|Review by Lily Fierro|
Written and Drawn by Gabriel Hardman
Published by Image Comics
ISBN 978-1-63215-179-7 / Diamond SEP140594 136 pp B&W TPB / $14.99
Released: November 5th, 2014
Why exactly do we love dogs so much?
From a pure evolutionary perspective, dogs actually counteract fitness as the source of many health related issues. Though it is true that they can act as a source of increased mental well-being, dogs can also galvanize copious amounts of stress, especially on relationships with other people.
Nevertheless, we love them.
Kinski is an exercise in the exploration into the motivations of the counter-intuitive and occasionally absurd things we do for the animals we love.
Joe is a salesman who one day finds a black labrador at a hotel.
In a moment of animal-man love at first sight, Joe decides that Kinski will be his pet and companion no matter what.
This ruthlessness comes in handy for Joe as the simple task of going to the shelter where animal control places Kinski quickly spirals into adventures in trespassing and dog-napping. When Joe finds out that Kinski is actually named Boseley and owned by a family, he decides to steal and keep Kinski regardless of any of his other responsibilities as a working person and as a reasonable human in society, provoking the many misadventures in trying to keep the dog that occur in each chapter of the novel. Joe climbs on RVs, loses his job, destroys windows, and even makes a drive down to Mexico in order to make Kinski his.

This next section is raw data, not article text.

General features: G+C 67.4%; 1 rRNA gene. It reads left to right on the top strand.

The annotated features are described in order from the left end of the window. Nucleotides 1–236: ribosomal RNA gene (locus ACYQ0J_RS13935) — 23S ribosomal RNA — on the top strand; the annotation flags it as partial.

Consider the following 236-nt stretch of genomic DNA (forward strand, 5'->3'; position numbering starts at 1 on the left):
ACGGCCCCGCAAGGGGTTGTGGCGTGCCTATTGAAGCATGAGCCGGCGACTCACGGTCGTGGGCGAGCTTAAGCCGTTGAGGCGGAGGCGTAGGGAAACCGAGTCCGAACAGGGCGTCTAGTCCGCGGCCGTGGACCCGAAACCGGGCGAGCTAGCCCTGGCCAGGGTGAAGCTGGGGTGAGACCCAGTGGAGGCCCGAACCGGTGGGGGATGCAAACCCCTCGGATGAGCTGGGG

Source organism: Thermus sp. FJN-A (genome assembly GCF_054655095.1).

As the novel progresses, Kinski emerges as an attempt at explaining blinding, self-destructive love and obsession.
Joe loses his mind in the process of trying to claim Kinski. On the other hand, Kinski continues to flee and change owners, treating each with the same affection and excitement as the other.
Together, the two create a tale of insanity, compulsion, and mania, a relationship not too far off from that of Werner Herzog and Klaus Kinski (yes, the dog’s name is certainly is not a coincidence).
Though the misadventures of Joe are absurdly fascinating, we unfortunately do not get a full sense into the origins of his unpredictable, unsustainable actions.
For a character study and for a general study of trying to understand unwieldy, reckless love, Kinski fails to give much richness to Joe, which is fundamental to a story about such a neurotic protagonist. Without further insight into Joe, Kinski ends up a simple adventure story, entertaining regardless but but nothing supremely ground breaking.
The artwork is fun, and the story is sweet, but Kinski has far more potential than its final product.
Had the narrative been solely about the wacky adventures of Joe and Kinski, then their decisions and their courses could have been more fantastic and wild. However, Kinski binds itself almost too much to reality, suggesting that it aims to be more of a relationship and character study. Understanding the complexities of love for a companion, human or dog, is a large topic to tackle in any creative work, and Kinski fails to give us any clear motivations for Joe’s outrageous actions of love to keep Kinski other than unreasonable compulsion.
With Kinski, we get a story that fails to cross the boundaries to fully become a silly adventure of a Saturday morning cartoon or a study into the occasionally mercurial and untame nature of love and instead lies awkwardly somewhere in between.